How do you know if the content you spend hours and hours creating is truly paying off? Do you only look at quantitative, bottom-line results—more franchise sales? Or do you consider incremental progress, such as an increase in the quality of the leads coming in? Have you considered tracking your results?
When you’re trying to measure the performance or grasp the return on investment of your franchise content marketing efforts, it’s easy to become somewhat frustrated. First, it can feel like there is an ever-increasing number of variables to consider when taking stock of your campaigns or projects. Second, the shelf life of your content may be incredibly long with a protracted influence on prospective franchisees. In short, it can be difficult to accurately measure the outright ROI of your content marketing efforts.
An Alternative Perspective
In an article for Diginomica, it was suggested that you can’t look at content as a unique asset with a specific value, largely because it can be valuable over an extended period of time. It can also be repurposed for a variety of reasons. It’s different than creating a product and seeing how many people buy it. There, you can measure the expense to produce, advertise and distribute it and use the sales to get an idea of the ROI.
With a white paper, for instance, you can use the content as the centerpiece of an email marketing campaign and develop a standalone landing page for the offer. However, it’s likely that you’ll keep the white paper in your resources section on your website – behind a lead form, or course, to capture information – and there it will continue to provide value and generate new business leads. Then again, you can create a series of blog posts inspired by the chapters in the white paper and again extract more value from the content.
Instead of an expense, it may be more worthwhile to view your content as an investment.
Where to Get Started
So, if we consider the components of your franchise content marketing strategies as assets that provide ongoing value for your company, it’s still very possible to look at the performance of each piece of content. Here are some of the critical elements you should consider:
- Page views: The volume of people coming to specific pages of your website or dedicated landing pages can be indicative of the quality of the content on your site. The number of visitors to your site also influences your search engine rankings, so this is worth your attention.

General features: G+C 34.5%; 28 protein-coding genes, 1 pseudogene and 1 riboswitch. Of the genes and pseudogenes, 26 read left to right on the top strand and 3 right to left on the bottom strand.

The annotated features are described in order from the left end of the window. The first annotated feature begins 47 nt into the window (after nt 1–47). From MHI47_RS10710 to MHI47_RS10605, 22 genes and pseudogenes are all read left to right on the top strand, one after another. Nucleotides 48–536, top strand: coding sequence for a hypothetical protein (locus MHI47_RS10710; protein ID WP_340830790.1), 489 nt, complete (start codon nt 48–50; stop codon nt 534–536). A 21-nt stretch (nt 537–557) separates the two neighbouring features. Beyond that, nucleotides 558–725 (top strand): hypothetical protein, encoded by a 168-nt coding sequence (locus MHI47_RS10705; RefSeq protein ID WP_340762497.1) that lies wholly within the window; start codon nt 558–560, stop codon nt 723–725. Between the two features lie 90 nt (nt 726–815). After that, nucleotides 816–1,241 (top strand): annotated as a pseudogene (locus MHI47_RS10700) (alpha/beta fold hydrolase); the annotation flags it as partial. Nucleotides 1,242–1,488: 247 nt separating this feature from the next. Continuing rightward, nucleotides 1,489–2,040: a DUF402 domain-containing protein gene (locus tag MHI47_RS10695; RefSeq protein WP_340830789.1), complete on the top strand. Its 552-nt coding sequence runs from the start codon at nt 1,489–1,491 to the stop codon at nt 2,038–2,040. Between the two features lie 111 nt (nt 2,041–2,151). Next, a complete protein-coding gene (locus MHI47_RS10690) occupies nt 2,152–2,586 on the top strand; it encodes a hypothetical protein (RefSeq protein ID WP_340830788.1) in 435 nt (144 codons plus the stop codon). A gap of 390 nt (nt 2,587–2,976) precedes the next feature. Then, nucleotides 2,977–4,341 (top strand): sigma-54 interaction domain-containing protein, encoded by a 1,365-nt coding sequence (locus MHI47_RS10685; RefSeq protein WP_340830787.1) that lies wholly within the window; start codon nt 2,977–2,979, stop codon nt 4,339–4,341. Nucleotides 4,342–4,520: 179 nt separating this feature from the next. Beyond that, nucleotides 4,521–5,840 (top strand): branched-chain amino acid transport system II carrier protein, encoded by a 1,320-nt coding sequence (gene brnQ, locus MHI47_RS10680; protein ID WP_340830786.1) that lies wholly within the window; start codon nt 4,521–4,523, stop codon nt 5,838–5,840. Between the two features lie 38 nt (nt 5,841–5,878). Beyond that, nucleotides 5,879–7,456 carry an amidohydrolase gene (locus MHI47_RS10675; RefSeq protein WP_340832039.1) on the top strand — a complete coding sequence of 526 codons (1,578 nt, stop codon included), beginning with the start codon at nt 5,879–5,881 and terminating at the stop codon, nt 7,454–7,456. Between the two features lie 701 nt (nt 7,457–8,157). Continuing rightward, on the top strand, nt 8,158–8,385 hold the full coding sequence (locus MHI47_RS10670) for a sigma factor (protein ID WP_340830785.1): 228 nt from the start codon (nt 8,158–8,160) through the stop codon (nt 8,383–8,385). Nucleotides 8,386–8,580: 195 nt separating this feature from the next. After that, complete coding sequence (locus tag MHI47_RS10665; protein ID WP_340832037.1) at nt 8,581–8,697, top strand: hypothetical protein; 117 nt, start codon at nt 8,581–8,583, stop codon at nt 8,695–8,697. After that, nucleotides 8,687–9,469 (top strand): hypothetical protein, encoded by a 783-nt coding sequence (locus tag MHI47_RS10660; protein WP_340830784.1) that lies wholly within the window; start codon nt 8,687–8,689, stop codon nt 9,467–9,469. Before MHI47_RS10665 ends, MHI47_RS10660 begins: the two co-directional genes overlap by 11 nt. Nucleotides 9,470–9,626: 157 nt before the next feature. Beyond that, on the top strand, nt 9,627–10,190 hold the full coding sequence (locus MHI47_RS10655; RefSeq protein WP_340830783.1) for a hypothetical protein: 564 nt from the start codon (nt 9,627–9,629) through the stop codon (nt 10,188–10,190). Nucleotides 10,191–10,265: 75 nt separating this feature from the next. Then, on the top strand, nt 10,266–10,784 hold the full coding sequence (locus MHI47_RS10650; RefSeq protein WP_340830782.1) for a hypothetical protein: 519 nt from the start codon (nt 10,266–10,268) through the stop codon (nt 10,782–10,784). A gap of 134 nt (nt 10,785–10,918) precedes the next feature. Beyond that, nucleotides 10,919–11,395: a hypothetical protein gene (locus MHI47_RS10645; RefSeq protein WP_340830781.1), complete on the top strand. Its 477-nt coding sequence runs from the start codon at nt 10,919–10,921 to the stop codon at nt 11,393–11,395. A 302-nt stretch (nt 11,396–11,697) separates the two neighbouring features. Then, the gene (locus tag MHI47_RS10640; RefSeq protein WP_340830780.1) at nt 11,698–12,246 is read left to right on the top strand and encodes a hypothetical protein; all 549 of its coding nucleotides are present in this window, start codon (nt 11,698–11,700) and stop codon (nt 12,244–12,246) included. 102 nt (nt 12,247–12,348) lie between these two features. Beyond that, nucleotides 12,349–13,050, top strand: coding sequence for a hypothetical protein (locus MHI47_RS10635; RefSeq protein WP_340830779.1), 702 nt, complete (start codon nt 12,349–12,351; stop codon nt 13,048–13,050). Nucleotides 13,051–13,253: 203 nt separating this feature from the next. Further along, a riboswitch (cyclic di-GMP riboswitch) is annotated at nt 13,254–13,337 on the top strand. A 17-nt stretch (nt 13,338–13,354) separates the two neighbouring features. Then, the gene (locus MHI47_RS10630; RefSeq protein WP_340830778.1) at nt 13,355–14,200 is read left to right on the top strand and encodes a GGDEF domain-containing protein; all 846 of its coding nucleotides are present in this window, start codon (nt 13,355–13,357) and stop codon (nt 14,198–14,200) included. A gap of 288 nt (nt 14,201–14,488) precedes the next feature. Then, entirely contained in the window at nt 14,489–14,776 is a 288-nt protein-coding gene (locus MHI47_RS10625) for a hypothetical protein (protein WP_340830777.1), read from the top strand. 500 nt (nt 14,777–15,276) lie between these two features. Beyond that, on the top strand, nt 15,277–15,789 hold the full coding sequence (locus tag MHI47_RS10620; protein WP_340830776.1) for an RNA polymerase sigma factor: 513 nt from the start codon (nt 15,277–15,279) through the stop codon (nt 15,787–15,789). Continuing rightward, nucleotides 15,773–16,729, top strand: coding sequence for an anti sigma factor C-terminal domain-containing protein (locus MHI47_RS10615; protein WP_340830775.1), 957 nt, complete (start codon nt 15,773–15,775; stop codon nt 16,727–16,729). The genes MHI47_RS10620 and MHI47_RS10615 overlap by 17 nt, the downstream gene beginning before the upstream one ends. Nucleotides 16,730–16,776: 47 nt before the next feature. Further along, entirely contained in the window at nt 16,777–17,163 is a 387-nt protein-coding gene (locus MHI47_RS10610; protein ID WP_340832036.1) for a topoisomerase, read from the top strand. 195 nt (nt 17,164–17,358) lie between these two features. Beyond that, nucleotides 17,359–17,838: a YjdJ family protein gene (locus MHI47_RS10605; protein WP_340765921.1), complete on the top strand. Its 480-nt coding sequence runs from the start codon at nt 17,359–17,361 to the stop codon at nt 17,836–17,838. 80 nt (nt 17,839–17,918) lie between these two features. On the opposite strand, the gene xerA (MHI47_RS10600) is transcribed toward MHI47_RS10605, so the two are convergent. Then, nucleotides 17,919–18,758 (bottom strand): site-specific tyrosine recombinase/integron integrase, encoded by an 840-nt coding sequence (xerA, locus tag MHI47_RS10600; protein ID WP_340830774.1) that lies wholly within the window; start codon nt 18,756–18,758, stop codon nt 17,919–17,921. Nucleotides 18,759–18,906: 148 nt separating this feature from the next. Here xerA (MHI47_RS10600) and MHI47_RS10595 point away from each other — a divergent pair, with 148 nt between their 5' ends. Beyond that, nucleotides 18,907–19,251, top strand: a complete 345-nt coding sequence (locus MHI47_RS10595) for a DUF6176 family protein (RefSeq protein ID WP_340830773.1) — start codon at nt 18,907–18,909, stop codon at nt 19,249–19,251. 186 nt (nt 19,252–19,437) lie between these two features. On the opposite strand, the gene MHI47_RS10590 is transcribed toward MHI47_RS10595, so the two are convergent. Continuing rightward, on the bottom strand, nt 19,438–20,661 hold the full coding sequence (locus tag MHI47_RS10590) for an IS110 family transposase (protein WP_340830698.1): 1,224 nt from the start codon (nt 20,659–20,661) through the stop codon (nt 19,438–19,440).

- Bounce rate: When a visitor visits your website and immediately clicks away, you can learn a few things. Either the content isn’t relevant to them – potentially meaning they wouldn’t be a high-quality lead anyway – or they couldn’t find the information they wanted. In either case, it doesn’t reflect well on your marketing strategy, and your ranking in search results will likely fall.
- Time on page: In relation to the number of visitors to your website, the amount of time they spend on the page reflects the quality or depth of information on the site. The better the content, the longer a visitor will spend on the page.
- Number of downloads: This is an easily verifiable statistic that will show you what kind of traction your content is getting. However, it’s only a number in isolation and needs to be considered in the context of your marketing campaign or website experience.
- Inbound links: When other content on the vast Web of online articles links to your content, it provides a boost to your authority in your industry, which again improves your visibility on search engines like Google and Yahoo.
- Social engagement: High-quality content gets shared on social channels, including LinkedIn, Twitter and Facebook. Depending on where your audience is most active, social media metrics, such as the number of impressions, shares and likes, can help you discover if your content is engaging and resonating with your target audience.
- Lead quantity and quality: Especially if you use lead capture forms or include sign up forms for eNewsletters, you have a good opportunity to get information about the people engaging with your content. You can then track whether a visitor downloads other content that’s further along the sales funnel. Or, assign unique phone numbers to specific pieces of content to determine the source of inbound phone leads.
In addition to these performance metrics, you can look at the performance of your content through a number of lenses. The ones listed above should provide a pretty clear understanding of what kind of value your content is bringing to your target audience—and whether you need to adjust your franchise content marketing strategy.
Let’s keep the conversation going…